May 21, 2015 / 5:17 PM / 5 years ago

WRAPUP 2-Soccer-Blatter challengers down to one after Figo, Van Praag withdraw

* Blatter up against Prince Ali in presdential election

* Figo launches withering attack on FIFA

* Blatter opponents must unite - Van Praag

By Brian Homewood

BERNE, May 21 (Reuters) - Luis Figo and Michael van Praag pulled out of the FIFA presidential election race on Thursday, leaving Jordan’s Prince Ali Bin Al Hussein as the only challenger to incumbent and runaway favourite Sepp Blatter.

Figo went out with a bang as he launched a blistering attack on the electoral system of soccer’s governing body, saying it was a “plebiscite for the delivery of absolute power to one man — something I refuse to go along with.”

The former Portugal forward added: “Over the past few months I have not only witnessed that desire (for change), I have witnessed consecutive incidents, all over the world, that should shame anyone who desires soccer to be free, clean and democratic.

“I have seen with my own eyes federation presidents who, after one day comparing FIFA leaders to the devil, then go on stage and compare those same people with Jesus Christ. Nobody told me about this. I saw it with my own eyes.

“I am firm in my desire to take an active part in the regeneration of FIFA and I will be available for it whenever it is proven to me that we are not living under a dictatorship.”

Blatter, 79, is widely to expected to be re-elected for a fifth term on May 29, even though, under his watch, FIFA has been plagued by a wave of scandals and controversy.

These have ranged from allegations of corruption in the 2018/2022 World Cup bidding process to a row over $25,000 watches gifted to executive committee members at the World Cup in Brazil last year.

UEFA, with 53 of the 209 votes at the election, have said they will not back Blatter, but the Swiss has widespread promises of support from the rest of the world.

Dutch FA president Van Praag pledged to back Prince Ali and, in a joint press conference in Amsterdam, said that the only way to unseat Blatter was for his opponents to unite.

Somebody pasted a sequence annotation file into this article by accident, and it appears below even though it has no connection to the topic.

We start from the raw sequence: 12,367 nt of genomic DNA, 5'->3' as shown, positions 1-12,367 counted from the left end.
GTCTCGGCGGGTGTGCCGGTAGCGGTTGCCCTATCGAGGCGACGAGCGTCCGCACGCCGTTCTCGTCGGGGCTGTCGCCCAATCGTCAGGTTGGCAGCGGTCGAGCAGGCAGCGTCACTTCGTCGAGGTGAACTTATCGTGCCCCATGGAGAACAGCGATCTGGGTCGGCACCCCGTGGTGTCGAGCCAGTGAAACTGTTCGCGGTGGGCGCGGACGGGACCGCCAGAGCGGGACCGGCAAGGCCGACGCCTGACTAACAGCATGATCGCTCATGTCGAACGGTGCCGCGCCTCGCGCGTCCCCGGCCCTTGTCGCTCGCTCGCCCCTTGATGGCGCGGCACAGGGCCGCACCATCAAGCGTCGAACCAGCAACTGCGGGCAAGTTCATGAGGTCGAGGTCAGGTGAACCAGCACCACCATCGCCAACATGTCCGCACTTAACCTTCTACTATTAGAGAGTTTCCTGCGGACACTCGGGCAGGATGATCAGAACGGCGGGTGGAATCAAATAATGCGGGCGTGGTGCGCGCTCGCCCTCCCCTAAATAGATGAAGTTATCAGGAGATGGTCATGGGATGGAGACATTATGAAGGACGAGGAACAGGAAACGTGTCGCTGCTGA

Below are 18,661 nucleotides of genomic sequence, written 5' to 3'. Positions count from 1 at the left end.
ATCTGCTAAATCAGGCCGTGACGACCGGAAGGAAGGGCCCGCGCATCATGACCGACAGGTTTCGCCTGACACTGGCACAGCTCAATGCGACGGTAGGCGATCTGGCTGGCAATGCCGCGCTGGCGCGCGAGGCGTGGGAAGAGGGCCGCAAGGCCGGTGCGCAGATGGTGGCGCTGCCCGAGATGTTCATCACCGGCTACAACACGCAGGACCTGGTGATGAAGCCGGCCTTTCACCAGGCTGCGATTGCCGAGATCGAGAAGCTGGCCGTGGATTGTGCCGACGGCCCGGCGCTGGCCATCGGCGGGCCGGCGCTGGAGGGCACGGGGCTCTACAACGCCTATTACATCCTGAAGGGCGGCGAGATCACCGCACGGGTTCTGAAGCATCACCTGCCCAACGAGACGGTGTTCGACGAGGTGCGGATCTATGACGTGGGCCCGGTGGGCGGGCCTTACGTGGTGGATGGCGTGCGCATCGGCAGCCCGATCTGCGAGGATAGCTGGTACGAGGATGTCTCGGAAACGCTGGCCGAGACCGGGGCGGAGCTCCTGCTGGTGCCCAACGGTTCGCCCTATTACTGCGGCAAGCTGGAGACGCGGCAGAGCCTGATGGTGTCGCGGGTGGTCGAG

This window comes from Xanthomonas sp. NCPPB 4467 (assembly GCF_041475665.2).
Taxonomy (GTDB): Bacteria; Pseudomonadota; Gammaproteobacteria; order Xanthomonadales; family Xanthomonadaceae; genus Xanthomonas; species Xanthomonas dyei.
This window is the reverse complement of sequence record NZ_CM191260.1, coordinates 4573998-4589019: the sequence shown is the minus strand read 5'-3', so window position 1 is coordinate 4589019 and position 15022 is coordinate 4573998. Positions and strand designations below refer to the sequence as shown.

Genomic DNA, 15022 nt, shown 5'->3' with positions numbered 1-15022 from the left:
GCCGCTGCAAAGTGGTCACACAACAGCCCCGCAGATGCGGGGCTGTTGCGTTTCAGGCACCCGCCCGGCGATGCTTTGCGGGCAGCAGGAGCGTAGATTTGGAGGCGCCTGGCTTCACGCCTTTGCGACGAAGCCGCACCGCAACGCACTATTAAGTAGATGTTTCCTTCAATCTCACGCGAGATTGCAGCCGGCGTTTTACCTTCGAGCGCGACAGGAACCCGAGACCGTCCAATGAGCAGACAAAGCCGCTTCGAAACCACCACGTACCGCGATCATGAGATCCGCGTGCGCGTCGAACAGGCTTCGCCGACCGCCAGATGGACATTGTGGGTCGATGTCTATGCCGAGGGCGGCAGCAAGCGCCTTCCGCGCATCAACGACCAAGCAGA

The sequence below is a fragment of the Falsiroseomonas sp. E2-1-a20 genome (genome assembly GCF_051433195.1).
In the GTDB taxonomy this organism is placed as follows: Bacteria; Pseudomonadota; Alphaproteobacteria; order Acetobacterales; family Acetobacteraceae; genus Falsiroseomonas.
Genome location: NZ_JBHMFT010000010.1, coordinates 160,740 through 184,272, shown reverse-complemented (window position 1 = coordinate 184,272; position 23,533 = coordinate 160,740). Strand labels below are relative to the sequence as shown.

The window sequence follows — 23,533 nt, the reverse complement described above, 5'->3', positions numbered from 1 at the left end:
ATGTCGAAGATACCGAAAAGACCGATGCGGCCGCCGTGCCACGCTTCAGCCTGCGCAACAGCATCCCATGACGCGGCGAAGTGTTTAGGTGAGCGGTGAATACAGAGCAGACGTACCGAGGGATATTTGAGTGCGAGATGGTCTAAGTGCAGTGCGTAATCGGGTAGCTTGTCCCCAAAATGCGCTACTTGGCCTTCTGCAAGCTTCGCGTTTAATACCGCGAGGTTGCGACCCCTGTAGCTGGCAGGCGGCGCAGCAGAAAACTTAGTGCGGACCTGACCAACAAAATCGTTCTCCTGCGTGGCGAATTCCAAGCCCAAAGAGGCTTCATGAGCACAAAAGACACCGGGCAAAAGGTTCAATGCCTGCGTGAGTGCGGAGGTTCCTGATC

Van Praag said Prince Ali had agreed to back his human rights and governance commitments, including ensuring better protections for migrant workers in 2022 World Cup hosts Qatar.

“He is the one candidate who has the biggest chance to challenge Sepp Blatter,” Van Praag said.

“If the football family follows their desires, and if things are done in a correct way with no interference, we have a great chance of making that change,” Prince Ali said.

NO MANIFESTO

Figo complained that Blatter’s rivals were prevented from speaking at the Congresses of the continental confederations, apart from UEFA, and that Blatter had failed to present a manifesto or engage with his opponents.

“After a personal reflection and sharing views with two other candidates in this process, I believe that what is going to happen on May 29 in Zurich is not a normal electoral act. And because it is not, don’t count on me.”

“There has not been a single public debate about each candidate’s proposals,” said the 42-year-old Figo, Portugal’s most capped player with 127 appearances.

“Does anyone think it’s normal that an election for one of the most relevant organisations on the planet can go ahead without a public debate?

“Does anyone think it’s normal that one of the candidates doesn’t even bother to present an election manifesto that can be voted on May 29.”

Figo said he had received an “incredible wave of support from soccer players, former players, coaches, referees and administrators.”

But he concluded: “I do not fear the ballot box, but I will not go along with nor will I give my consent to a process which will end on May 29 and from which soccer will not emerge the winner.”

Blatter has been in power since 1998 and gone back an a pledge that his current mandate would be his last.

Prince Ali, a member of FIFA’s executive committee, is regarded as a progressive candidate.

He was instrumental in persuading soccer’s rule-making body to allow Islamic women footballers to wear the hijab, or headscarf, when they play. (Additional reporting by Thomas Escritt in Amsterdam; editing by Justin Palmer)

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